Obama’s 7-year Russia Record
A new-start discourse in U.S.-Russia relations, which contributed greatly to Obama’s victory in the Nov. 4 elections in 2008, is now leaving a bad memory in minds as Obama’s last days in office approach
One of the most significant tests of U.S. President Barack Obama’s tenure has been the U.S.’s relations with Russia. Obama inherited some unwelcome baggage due to the deterioration of relations following the crisis in Georgia. The missile defense system and the debates about the deployment of the radar systems and missiles in Eastern Europe, including the Czech Republic and Poland, also contributed to the significant tensions in bilateral relations. There is a growing mistrust between the two countries and the political actors on both sides have failed to resolve this problem.
In the first days of his presidency, Obama signaled a different approach in dealing with Russia. The word “reset” became the key term to define a fresh start in the relations between the two countries. The U.S. not only sent signals but also started to take very important steps in order to repair relations between the two countries. In the meantime, Obama also improved the warm personal relations with Prime Minister Dmitry Medvedev. Despite the lack of chemistry between Russian President Vladimir Putin and Obama, the U.S. administration insisted on pursuing a policy of engagement with the Russian government. As a result of this new policy, both sides took essential steps towards further cooperation. Obama, in a very controversial decision, suspended the U.S’s missile defense systems program and the parties launched new nuclear negotiations. Even the spy crisis was handled relatively smoothly between the two countries. Later, this policy opening was criticized, not just for being overly optimistic but also because it miscalculated Russia’s decision-making process. Although they reached a nuclear treaty and decided to continue working on issues of international security, including terrorism and Iran’s nuclear program, the fact that the U.S. chose to deal with Medvedev and ignored Putin created problems between U.S. and Russian policy-makers. The most significant point of this issue was seen during the open mic crisis in which Obama asked Medvedev to show “some more flexibility” before the elections. Medvedev told him that he would convey the message to Vladimir Putin.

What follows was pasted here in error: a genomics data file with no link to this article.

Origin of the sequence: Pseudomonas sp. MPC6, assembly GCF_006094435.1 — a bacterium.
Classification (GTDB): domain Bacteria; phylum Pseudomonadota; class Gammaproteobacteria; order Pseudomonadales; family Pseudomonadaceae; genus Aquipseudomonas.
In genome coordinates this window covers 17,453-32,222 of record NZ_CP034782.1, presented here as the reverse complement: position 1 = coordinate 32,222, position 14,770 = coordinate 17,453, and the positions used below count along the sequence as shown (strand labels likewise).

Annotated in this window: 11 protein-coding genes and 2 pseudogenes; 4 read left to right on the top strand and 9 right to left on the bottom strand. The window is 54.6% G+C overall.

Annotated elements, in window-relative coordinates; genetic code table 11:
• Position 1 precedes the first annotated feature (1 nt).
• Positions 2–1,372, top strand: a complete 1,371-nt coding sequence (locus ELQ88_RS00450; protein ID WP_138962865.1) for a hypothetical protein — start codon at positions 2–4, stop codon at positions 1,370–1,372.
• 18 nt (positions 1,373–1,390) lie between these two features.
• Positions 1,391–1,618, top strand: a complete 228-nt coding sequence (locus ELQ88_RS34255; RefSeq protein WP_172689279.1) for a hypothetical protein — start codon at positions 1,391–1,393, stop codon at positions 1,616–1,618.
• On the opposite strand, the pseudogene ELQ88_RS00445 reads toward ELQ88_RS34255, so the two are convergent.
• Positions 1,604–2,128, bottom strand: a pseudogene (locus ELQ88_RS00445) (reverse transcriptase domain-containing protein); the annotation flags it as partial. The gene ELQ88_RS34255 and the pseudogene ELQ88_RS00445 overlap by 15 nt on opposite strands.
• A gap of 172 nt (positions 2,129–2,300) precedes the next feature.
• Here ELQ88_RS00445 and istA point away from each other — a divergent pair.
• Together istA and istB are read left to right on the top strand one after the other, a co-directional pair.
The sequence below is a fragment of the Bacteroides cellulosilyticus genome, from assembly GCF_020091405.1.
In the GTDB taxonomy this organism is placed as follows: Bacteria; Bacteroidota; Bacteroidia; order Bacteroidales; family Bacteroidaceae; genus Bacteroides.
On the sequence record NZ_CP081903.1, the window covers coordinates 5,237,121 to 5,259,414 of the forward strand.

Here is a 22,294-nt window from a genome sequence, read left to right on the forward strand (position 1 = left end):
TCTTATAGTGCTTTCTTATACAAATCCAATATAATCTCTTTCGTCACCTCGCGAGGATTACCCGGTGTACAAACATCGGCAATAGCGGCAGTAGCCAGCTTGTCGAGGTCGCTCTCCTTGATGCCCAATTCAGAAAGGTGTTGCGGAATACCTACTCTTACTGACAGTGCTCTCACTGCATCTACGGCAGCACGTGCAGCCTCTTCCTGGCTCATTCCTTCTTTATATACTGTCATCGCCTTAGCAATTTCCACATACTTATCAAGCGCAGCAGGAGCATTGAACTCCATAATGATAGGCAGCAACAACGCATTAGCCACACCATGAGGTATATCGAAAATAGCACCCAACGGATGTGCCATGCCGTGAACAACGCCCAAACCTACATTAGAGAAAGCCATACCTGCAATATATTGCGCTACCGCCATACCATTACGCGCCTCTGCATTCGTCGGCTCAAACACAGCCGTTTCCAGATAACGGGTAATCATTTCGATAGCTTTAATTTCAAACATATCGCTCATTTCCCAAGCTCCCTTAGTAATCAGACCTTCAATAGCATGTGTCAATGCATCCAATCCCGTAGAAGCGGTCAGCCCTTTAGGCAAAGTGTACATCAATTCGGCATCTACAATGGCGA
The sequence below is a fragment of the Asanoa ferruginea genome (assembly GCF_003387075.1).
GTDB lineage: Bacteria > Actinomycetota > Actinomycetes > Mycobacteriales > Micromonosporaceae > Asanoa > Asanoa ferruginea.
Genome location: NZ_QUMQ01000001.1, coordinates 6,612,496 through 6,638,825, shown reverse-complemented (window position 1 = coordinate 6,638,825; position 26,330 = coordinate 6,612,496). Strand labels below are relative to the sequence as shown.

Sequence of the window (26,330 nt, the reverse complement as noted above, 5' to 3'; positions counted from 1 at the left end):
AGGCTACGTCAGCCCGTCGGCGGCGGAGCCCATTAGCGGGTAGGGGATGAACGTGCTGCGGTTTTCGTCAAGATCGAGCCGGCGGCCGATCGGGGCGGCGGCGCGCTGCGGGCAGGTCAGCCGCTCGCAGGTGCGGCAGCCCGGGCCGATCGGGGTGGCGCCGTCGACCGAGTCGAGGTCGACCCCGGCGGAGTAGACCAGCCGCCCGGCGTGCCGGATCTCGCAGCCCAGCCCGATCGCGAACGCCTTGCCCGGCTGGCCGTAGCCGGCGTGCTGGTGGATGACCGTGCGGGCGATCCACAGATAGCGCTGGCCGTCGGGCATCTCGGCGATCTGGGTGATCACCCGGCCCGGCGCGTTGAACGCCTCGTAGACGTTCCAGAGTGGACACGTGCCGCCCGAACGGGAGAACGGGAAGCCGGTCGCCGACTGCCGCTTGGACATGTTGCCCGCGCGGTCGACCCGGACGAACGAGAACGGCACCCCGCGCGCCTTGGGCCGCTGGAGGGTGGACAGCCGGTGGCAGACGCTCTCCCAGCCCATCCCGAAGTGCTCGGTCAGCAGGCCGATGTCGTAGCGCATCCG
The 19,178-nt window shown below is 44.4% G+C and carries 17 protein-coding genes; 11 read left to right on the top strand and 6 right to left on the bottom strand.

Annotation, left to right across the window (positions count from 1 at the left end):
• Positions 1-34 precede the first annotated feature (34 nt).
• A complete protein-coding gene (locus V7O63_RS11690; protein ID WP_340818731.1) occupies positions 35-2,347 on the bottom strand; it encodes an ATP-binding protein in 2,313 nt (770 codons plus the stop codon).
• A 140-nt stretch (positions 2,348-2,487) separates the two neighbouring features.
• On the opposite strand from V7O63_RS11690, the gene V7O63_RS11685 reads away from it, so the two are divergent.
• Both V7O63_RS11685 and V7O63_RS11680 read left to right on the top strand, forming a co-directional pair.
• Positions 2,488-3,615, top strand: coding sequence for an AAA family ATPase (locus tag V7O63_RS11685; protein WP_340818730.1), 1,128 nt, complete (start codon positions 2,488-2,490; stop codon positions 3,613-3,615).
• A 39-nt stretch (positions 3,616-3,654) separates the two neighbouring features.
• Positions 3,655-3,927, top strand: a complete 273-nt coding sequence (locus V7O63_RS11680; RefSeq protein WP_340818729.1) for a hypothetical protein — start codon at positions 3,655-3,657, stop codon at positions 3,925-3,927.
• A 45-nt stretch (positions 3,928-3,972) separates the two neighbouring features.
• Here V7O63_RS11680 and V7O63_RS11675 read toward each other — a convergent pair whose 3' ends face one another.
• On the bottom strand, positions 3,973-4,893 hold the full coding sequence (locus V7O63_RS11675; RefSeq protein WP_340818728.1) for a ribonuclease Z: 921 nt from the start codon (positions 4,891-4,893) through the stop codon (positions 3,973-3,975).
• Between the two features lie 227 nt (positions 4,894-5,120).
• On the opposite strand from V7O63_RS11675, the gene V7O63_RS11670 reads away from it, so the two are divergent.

Domestically, the “reset” had significant political costs for Obama. It made some members in Congress skeptical about rapprochement between two countries. During the presidential election campaign, the issue became a critical one, as the presidential candidate of the Republican Party, Mitt Romney, harshly criticized the policy. The suspension of the missile defense program in particular generated significant criticism from Congress and the Republicans. (It was not a coincidence that Romney made a stop in Poland during his foreign trip and gained a lot of support from Polish policy-makers.) However, Obama and his foreign policy team usually mocked the criticisms and retaliated in turn by making fun of the Republicans for being stuck in a Cold War mindset.